The interview with Fallout 3 Lead Designer Emil Pagliarulo on Next Generation sparked a heated debate in several places, like the Bethesda Games Fallout 3 forum.
So Fallout 3 Lead Designer Emil Pagliarulo decided to expand on his statements to Next Gen and at the same time to reply to a few fan questions that were raised. You can read it from here, now for a few quotes from Emil:
Wow. Certainly lots of interesting opinions here — which, of course, is what being a Fallout fan is all about.
ttsec — Honestly, naivety had nothing to do with it. I knew quite well how some of the hardcore fallout fans would ultimately view Bethesda’s take on Fallout 3. And, as lead designer, I knew I would be the subject of much of that criticism. It comes with the territory. I wouldn’t have accepted this position if I weren’t prepared to deal with that.
And you’re right, I did think “Oooh Fallout! I liked Fallout. It’d be fun to make a Fallout 3. Let’s mingle with the fans!” I still think that, every day I walk into the office, and it’s the reason I’m responding to this forum right now. I love interacting with the fans, and I love being a part of the community. That said, I also refuse to be villified or accept that I — or any other member of the Fallout team — is somehow doing something wrong simply because we’re making the game we want to make. Sorry, that’s just now how I roll.
I do admit that I, personally, have done a pretty crappy job of interacting with the fans on a regular basis. The reason is actually pretty simple — being lead designer of Fallout 3 keeps a guy crazy busy. I also have a family, and 4 kids, so in the end something’s got to give… and the thing has been me interacting with the fans. But reasons are only reasons to the person giving them — to everyone else they’re excuses. So, I’m really going to try to get better at that.
Anyway, if you’re wondering if we’re actually reading the forums, seeing what you guys are discussing… I think you’ve got your answer.
Till next time,
Why make Fallout 3:
Caligula — I mean, that’s really pretty simple. We love Fallout, and had talked about acquiring the license, and dreamed about creating a Fallout game “Bethesda-style” — immersive 3rd/1st person. You know, we don’t make the type of games we do simply because they’re the type of game the studio makes — we make them because we love them. We love feeling like we’re a part of a world. For us, making Fallout 3 was a chance for us to become a part of that world.
Did designers played the Fallout games:
Lingwei — Do I know for sure that every designer has played Fallout? Well, I haven’t stood over them with a whip and a can of mace and forced them to play, but yeah, they’ve all played Fallout to some degree. Are they all ardant fans? No… some of them love the game, some of them like the game, some are anywhere in between. Some weren’t very familiar with Fallout before we started Fallout 3, but they’re damn familiar now. Some of them were (and are) walking Fallout encyclopedias.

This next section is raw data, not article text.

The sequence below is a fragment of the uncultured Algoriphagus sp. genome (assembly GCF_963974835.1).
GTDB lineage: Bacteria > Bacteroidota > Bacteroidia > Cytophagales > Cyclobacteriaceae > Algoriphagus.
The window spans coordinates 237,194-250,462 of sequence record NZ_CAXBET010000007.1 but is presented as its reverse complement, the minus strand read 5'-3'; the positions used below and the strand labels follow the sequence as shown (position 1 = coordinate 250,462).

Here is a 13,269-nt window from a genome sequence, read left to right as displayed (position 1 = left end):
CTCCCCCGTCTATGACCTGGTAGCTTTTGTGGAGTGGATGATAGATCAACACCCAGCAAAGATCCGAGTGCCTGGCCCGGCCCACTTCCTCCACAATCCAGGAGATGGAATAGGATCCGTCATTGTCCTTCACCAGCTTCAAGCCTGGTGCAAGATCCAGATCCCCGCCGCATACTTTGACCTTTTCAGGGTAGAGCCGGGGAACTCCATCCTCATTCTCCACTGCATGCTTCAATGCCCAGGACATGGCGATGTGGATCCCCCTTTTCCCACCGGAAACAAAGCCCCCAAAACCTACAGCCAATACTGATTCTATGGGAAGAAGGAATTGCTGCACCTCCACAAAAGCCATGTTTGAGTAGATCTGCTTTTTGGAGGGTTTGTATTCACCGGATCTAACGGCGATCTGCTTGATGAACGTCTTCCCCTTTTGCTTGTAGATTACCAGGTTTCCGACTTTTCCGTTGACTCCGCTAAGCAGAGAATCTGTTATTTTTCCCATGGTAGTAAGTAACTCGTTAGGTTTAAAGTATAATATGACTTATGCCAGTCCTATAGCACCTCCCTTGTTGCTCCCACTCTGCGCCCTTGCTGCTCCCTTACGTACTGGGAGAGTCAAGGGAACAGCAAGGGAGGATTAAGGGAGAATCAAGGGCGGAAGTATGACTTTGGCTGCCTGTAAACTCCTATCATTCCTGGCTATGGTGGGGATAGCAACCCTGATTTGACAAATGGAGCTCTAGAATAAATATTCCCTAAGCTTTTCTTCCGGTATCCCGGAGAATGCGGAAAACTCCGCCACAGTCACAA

It’s a pretty well-balanced team, and the designers all have their specialties. Actually, it’s a great team, and one that makes my job that much easier.
“You love the original games, but hated the foundation that made them great. Therefore, you intend to “oblivionize it” as much as possible in order to please the Halo fans“:
All I can do is give you an honest answer, Caligula. I can’t make you like it.
As for shades of gray, and the Brotherhood of Steel depicted in my team diary — Very fair point, and yeah, I think those shades of gray are incredibly important. There are quite a few quests in Fallout where the truth isn’t quite what it seems, and it’s up to the player to determine what is right and what is wrong; and that’s certainly a there that pervades the entire game.
That’s not to say there can’t be characters who strive for something more noble. Elder Lyons wanted to help the people of the Capital Wasteland. Was he right? He certainly thought so. Did those around him agree? Not all of ’em.
Did you ever considered do a top down game:
Gizmo — Honestly, no, we never really considered making the game like that. And man, I loved me some Dungeon Keeper! But we really saw the game as third/first-person. Me, I prefer first-person by a longshot. It’s my preferred perspective for any game. I’m a sucker for immersion, and for me, first-person is the way to achieve that; it just so happens I work with a bunch of people who largely feel the same way, and want to make the same kinds of games.
Was it a surprise that migrating fans would expect the game to feature similar mechanics?
No, no surprise at all. We fully expected that. We knew from step one that some fans would accept what we were doing, some fans wouldn’t. But in the end, it was our job to come up with the vision of the project, and that’s what we did.
“I mean seriously if someone bought Oblivion or Morrowind and changed it to TB ISO you guys would be a little “volatile” too”:
You know, that’s the thing… that’s the really tough thing. I CAN understand why some Fallout fans would be bitter. I CAN understand why some Fallout fans would feel like someone took their world and flipped it upside down (or, erm, pulled their camera in…). You know, I try to think of one of my favorite, “old school” games. Let’s use Sid Meier’s Covert Action as an example. If I found out someone had acquired that license and was turning it into, I dunno… an XBox Live Arcade puzzle game… I’d be pretty miffed too. So I totally get why some fans would be put off by what we’re doing.
At the same time, we’re not making an Xbox Live puzzle game. We’re making an RPG, and I think a damned good one, and I think a lot of people are going to be really psyched to finally be able to enter into the Fallout universe in a more immersive manner.